My husband, Bill, a freelance photographer, almost always has a camera nearby and loves taking pictures.
One crisp, beautiful day recently we drove past our church, festively decorated for Christmas. We stopped and Bill got out and took his picture.
The sky was bright blue, the clouds added to the picturesqueness of the scene, and Bill felt as if he had gotten a great photograph.
However, when we arrived home and he downloaded the image to our computer, Bill noticed that there were two black blobs on the cross that tops the steeple of the church.
Closer inspection revealed two vultures perched on the cross. Bill carefully used his photo editing tools and cloned the offending birds out of what then became a lovely picture.
Knowing that I often get inspirations out of such incidents, Bill told me that he was sure there was a meditation there.
Several thoughts came to mind, such as how our shortcomings can detract from the message of the cross, or how sinfulness can destroy ministries, but I had not gotten to the point of writing something down.
A couple of days later, Bill said he had been thinking about those vultures and had decided that perhaps the thought to be gleaned was that the vultures were God’s creatures, too.
Then he suggested that the lesson to be learned was that all of God’s creatures were welcome at the cross, even vultures.
I cocked an eyebrow and asked, “So why did you clone them out?”
Bill’s wry answer: “To make a perfect picture.”
“I believe that is the message,” was my very thoughtful response.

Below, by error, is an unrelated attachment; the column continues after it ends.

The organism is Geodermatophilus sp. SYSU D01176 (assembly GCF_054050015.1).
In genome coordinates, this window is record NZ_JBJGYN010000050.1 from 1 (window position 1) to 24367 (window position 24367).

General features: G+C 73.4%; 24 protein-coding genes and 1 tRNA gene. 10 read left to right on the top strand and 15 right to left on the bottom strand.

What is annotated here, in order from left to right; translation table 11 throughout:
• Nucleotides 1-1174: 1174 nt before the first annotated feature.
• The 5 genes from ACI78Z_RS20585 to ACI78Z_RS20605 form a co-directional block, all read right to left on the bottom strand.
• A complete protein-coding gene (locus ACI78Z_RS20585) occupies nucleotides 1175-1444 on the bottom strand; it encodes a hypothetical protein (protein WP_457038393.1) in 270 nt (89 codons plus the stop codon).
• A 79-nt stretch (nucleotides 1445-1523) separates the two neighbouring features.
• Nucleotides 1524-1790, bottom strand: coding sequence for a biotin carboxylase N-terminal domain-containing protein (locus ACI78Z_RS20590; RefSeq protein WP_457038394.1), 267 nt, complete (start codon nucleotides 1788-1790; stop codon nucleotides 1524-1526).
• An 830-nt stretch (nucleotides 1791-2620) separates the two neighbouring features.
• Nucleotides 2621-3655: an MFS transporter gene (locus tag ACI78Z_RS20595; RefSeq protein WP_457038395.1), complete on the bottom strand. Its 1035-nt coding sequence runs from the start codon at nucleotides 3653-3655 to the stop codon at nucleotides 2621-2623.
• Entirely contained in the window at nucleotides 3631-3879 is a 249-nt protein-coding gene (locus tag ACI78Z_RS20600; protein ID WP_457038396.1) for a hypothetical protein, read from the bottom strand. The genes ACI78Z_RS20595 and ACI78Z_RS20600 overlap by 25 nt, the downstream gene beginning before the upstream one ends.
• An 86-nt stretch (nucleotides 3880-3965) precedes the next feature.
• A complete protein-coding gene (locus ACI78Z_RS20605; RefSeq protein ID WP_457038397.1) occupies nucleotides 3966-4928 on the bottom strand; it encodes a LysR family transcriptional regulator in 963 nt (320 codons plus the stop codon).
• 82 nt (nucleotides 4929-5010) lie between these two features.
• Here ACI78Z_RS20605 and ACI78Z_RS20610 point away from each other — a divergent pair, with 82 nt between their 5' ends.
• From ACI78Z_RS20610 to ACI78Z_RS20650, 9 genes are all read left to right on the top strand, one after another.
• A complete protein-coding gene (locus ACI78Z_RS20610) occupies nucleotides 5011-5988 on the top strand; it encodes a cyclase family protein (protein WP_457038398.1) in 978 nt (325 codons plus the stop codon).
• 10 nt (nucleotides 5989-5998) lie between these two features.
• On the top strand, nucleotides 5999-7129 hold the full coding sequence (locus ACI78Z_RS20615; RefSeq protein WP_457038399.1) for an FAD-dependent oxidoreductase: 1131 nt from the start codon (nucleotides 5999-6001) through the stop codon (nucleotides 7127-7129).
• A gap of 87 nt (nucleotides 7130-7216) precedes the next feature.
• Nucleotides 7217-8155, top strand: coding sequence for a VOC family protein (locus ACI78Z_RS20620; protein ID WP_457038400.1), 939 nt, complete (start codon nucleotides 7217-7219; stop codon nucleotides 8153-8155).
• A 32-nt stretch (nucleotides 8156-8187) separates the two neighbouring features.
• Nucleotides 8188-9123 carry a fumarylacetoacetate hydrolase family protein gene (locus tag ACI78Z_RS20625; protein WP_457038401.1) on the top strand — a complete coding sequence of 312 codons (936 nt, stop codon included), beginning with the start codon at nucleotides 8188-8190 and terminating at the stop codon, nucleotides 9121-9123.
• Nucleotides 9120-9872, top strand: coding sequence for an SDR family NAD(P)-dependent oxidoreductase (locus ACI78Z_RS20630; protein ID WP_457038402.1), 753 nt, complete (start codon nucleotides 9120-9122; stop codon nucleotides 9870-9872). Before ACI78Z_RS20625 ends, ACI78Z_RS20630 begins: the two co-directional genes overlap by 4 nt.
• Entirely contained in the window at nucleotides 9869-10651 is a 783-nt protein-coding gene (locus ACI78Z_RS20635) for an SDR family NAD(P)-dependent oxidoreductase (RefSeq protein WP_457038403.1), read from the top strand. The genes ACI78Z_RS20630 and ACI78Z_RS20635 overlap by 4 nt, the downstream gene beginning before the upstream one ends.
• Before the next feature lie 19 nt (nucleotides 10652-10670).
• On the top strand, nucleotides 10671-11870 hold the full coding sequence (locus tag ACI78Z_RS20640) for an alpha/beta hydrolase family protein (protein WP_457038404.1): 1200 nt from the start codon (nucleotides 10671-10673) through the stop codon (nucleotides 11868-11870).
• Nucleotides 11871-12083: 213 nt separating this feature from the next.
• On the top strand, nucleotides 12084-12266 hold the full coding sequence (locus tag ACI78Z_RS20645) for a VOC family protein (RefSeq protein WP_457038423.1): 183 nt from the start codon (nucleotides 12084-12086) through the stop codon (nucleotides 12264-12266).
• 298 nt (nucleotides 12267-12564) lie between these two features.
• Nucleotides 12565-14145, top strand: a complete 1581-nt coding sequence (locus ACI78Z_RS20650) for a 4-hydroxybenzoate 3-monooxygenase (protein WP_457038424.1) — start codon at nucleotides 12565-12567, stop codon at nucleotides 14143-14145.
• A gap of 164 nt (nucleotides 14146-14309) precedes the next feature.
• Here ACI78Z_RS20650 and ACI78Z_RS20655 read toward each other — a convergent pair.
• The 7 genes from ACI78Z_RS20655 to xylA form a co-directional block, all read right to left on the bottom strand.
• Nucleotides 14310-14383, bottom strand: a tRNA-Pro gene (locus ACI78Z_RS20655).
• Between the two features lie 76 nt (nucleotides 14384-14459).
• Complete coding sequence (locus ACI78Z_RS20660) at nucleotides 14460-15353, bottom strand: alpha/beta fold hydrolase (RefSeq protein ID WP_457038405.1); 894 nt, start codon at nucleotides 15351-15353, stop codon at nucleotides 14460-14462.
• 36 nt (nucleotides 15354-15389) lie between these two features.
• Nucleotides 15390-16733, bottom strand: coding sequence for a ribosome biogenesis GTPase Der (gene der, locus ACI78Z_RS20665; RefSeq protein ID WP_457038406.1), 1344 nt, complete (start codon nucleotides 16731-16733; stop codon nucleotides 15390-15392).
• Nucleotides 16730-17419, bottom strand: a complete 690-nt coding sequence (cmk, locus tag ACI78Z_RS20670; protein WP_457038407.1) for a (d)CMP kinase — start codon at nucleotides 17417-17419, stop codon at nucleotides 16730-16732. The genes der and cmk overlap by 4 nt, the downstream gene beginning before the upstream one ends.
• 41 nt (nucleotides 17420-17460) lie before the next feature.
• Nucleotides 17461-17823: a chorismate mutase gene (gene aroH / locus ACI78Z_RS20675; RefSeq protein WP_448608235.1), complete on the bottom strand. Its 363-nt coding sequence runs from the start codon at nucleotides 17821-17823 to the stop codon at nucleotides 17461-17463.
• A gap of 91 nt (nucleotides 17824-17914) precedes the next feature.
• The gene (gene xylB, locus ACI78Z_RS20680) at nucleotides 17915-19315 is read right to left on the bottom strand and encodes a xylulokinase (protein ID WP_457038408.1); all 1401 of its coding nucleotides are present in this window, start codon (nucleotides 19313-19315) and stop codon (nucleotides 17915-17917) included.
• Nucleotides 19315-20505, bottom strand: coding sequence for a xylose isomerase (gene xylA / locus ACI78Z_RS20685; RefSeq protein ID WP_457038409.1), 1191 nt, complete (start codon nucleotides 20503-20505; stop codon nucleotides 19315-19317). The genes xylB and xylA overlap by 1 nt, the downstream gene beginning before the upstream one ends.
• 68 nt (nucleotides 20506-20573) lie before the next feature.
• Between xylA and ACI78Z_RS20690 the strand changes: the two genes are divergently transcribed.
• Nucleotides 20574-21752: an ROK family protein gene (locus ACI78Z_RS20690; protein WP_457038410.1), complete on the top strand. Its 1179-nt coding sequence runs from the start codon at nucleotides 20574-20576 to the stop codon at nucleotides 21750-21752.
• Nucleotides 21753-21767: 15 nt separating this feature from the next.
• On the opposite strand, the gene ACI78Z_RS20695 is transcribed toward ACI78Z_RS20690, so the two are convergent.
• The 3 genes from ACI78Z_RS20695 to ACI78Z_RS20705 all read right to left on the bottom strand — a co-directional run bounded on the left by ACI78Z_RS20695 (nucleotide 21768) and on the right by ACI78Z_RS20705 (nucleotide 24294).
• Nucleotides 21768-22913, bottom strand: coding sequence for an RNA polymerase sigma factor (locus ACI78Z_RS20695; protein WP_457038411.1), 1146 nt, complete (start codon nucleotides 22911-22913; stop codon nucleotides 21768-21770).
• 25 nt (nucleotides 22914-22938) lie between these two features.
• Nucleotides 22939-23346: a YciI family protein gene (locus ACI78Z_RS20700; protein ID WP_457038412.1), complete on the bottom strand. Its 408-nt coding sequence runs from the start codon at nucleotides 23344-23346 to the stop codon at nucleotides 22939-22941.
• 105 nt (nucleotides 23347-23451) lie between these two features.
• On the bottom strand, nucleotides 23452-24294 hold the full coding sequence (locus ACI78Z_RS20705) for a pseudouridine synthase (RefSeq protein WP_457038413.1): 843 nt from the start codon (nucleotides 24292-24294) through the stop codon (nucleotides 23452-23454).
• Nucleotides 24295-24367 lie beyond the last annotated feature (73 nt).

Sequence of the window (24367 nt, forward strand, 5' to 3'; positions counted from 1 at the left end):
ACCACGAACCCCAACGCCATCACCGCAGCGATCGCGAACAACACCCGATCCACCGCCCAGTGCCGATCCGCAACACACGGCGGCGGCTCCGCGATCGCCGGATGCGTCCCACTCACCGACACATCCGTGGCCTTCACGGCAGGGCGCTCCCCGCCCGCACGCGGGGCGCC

The annals of church history are replete with the disastrous consequences of Christians attempting to make their idea of what faith should look like be a perfect picture.
Beginning with the controversy about the need for new believers to become Jews first, the church has a sorry record of discord, disharmony and dissension.
The Spanish Inquisition is only one of many tragic examples, and continuing denominational crises have caused and are still causing angst.
Our small county in northeast Georgia has more than 30 Baptist churches alone – a number of them the result of churches that split over issues that became so large that they could not be overcome.
Some of those splits have fractured families, life-long friendships and have damaged or destroyed ministries.
In addition to institutional applications, there are individual ones.
How often do we want to “clone out” all that makes our worship, our churches, our way of serving God, less than perfect. We are much too prone to exclude or criticize ideas and individuals that are different, divergent or less than acceptable in our view.
Our judgment calls of what is acceptable or preferable may well exclude those whom God has created for a specific purpose, such as those vultures.
Our perfect picture may not be God’s picture at all.
SaraPowell is on the board of directors of the Baptist Center for Ethics, a freelance writer and former moderator of Cooperative Baptist Fellowship of Georgia. She and her husband, Bill, live in Hartwell, Ga. Visit her website at LiftYourHeart.com.